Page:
""Yes Ro, I'm making bread." I tried for the distraction move. "Are you well? Is the beer satisfying"
"Bloody well, thank you. And the stout is nice. Much too cold, my clueless American family member, but tasty indeed. Too bad it won't warm up appreciably before I'm through with it." Then lifting his nose and giving the air a prolonged sniff, "Wait, that smells familiar. Are you attempting a naan of sorts my dear cousin?"
"Well......." I didn't know how truthful to be, fearing the scorn and judgement I knew was imminent. I decided to tread lightly and thought that if I said something highlighting it having all this cheese in it, that it might trigger the vegan preferences he sometimes displays, resulting in him leaving it to me. "Yeah, cheesy garlic goaty cheese bread" I blurted.
Instead of the response I'm hoping for he lets out a: "Sounds great!" followed by a brief belly rub and "mmmmmm, goaty cheese bread!"
"So this sounds good to you my vegan cousin?"
"Oh yeah!"

We sampled the next round, me having a sense of accomplishment with my results and my cheery cousin polishing off his beer and moving on to his next without even a nod. I remembered the hot dogs I had boiled earlier and went to reach for one when I sensed scrutiny from behind.
"Are you gonna eat that?"
"No. Simply chew it up and spit it at you, why do you ask?"
"Because it would make a great bagel dog."
"Ro, that's brilliant!" Then I thought about it. "Wait, you want one too?"
"Does this mean you're taking another carnivorous detour from the veggie highway?"
"Maybe. I just know that right now, this dough would make for one great bagel dog wrapper, and coupled with them fine all veggie hot dogs and a chance to relive a childhood memory while enjoying a warm beery tummy, well, then, how do you Yanks say it, shit damn pardner, sign me up!"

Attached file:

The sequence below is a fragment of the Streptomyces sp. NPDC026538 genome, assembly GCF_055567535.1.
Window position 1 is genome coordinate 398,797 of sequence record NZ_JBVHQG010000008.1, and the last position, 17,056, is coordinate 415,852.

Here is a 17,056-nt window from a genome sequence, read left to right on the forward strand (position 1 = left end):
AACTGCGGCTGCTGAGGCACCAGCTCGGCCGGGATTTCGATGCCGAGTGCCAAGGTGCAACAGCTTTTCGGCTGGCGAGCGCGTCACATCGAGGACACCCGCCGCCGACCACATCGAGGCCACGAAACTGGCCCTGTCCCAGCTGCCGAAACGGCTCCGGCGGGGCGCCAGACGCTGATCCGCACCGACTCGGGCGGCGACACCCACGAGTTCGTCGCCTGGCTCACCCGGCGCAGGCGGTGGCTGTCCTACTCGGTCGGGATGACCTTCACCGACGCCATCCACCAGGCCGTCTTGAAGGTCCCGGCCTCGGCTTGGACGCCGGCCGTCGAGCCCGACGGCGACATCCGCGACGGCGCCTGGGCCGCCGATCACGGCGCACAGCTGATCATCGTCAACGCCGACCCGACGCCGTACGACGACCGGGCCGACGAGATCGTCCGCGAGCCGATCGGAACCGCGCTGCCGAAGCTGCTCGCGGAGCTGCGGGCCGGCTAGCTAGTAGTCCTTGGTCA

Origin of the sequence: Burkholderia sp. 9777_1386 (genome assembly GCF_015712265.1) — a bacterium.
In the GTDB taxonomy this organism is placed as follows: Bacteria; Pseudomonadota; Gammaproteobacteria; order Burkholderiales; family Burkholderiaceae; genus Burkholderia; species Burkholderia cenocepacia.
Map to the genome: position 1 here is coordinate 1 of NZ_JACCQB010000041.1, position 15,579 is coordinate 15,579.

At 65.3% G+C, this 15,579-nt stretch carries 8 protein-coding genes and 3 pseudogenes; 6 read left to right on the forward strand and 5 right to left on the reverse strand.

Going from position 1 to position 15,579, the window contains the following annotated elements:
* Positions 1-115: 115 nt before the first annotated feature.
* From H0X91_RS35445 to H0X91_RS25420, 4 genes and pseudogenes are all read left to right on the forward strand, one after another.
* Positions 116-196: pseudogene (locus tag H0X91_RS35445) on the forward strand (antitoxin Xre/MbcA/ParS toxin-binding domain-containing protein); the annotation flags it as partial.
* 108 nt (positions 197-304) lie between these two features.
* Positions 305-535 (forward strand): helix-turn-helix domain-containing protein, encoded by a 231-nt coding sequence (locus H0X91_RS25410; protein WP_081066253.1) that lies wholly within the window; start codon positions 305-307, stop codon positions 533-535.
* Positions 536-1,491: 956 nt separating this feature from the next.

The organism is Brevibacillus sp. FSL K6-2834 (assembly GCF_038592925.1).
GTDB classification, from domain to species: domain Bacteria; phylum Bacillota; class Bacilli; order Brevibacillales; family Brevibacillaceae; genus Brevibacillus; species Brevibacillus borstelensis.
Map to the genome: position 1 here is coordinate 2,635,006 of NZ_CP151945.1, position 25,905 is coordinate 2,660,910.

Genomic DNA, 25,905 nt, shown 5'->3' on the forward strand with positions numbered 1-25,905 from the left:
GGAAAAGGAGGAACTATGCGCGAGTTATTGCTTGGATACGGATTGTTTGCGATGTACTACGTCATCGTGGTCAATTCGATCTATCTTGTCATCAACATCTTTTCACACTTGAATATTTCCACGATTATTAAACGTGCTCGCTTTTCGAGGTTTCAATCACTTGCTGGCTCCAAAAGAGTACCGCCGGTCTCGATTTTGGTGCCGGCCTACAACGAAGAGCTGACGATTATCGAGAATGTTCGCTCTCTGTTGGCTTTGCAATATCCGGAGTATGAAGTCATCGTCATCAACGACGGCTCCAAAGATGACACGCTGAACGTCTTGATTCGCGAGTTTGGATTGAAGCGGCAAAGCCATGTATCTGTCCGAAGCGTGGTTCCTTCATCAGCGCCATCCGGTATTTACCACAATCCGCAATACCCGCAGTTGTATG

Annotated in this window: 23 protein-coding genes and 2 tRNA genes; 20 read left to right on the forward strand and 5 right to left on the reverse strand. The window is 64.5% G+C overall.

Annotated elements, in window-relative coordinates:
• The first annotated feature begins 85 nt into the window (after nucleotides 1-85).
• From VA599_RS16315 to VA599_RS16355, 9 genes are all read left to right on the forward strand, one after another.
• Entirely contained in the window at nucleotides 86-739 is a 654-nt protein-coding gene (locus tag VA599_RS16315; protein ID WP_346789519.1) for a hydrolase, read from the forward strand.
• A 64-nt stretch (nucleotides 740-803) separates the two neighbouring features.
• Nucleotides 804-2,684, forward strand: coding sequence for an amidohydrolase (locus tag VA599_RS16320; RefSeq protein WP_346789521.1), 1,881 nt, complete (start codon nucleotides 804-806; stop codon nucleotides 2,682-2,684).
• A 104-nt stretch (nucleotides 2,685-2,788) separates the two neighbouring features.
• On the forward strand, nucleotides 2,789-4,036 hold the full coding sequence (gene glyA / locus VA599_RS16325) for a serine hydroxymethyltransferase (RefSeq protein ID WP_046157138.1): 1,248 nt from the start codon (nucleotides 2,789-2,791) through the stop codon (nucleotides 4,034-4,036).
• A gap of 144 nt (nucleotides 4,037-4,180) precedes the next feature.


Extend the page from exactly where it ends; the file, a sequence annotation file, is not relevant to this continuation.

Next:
"They are most certainly NOT vegan there Ro."
"But the package said Prather Ranch right?"
"Yeah. And.....?"
"Let us sit and eat. Then I shall explain," he says, reaching for another beer.

So, my wannabe vegan cousin and I sat and enjoyed some bagel dogs. They were way better than anything either one of us had as youths. These were uncured organic free range beef, lovingly wrapped with sourdough garlicky goaty bread and served with a (couple) nice dark beer(s).

"Well D, these are the best vegan bagel dogs I've ever had the fortune of tasting."
"What the......there was nothing vegan about them!"
"Sure there was. You see, if the cows eat only grasses, then this is vegan beef."
"Uh-huh, and what, somehow you're not then actually eating the cow?!?"
"Exactly. If you make hot dogs from cows that are strict vegans, then the meat used is really only a form of concentrated vegetal-mass, especially if you grind it so thoroughly. Meaning that this meal is really 100% vegan!"
"Well, even in the fictitious world of your mind where beef is vegan, the hot dogs would be, but not the goat cheese dough."
"Hmmmm," then a few hmmphs followed by a sigh. "I suppose not the dough. What a shame. Maybe we should have another beer to help commemorate the perfect vegan bagel dog. That very nearly, almost was."
"How eloquently put Ro."
"Right!" Then with a wink and a nod "another stout for you my brother?" then seeing the look on my face " c'mon, they're really good, I know the brewer......."